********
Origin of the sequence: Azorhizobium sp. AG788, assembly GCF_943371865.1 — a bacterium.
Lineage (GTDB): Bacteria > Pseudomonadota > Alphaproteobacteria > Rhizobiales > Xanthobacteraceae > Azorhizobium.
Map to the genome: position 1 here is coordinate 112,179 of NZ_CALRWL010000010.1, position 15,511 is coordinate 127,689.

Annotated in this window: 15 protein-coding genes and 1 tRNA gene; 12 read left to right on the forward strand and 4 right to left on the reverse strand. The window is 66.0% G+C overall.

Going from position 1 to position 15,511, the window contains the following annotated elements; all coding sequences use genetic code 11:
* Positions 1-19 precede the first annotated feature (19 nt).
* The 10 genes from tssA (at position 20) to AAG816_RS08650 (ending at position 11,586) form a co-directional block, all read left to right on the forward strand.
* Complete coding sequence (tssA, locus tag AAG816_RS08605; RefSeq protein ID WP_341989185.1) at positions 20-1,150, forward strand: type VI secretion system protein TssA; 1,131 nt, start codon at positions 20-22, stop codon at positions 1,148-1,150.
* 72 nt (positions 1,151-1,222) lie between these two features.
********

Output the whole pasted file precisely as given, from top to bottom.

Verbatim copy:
Origin of the sequence: Azorhizobium sp. AG788, assembly GCF_943371865.1 — a bacterium.
Lineage (GTDB): Bacteria > Pseudomonadota > Alphaproteobacteria > Rhizobiales > Xanthobacteraceae > Azorhizobium.
Map to the genome: position 1 here is coordinate 112,179 of NZ_CALRWL010000010.1, position 15,511 is coordinate 127,689.

Annotated in this window: 15 protein-coding genes and 1 tRNA gene; 12 read left to right on the forward strand and 4 right to left on the reverse strand. The window is 66.0% G+C overall.

Going from position 1 to position 15,511, the window contains the following annotated elements; all coding sequences use genetic code 11:
* Positions 1-19 precede the first annotated feature (19 nt).
* The 10 genes from tssA (at position 20) to AAG816_RS08650 (ending at position 11,586) form a co-directional block, all read left to right on the forward strand.
* Complete coding sequence (tssA, locus tag AAG816_RS08605; RefSeq protein ID WP_341989185.1) at positions 20-1,150, forward strand: type VI secretion system protein TssA; 1,131 nt, start codon at positions 20-22, stop codon at positions 1,148-1,150.
* 72 nt (positions 1,151-1,222) lie between these two features.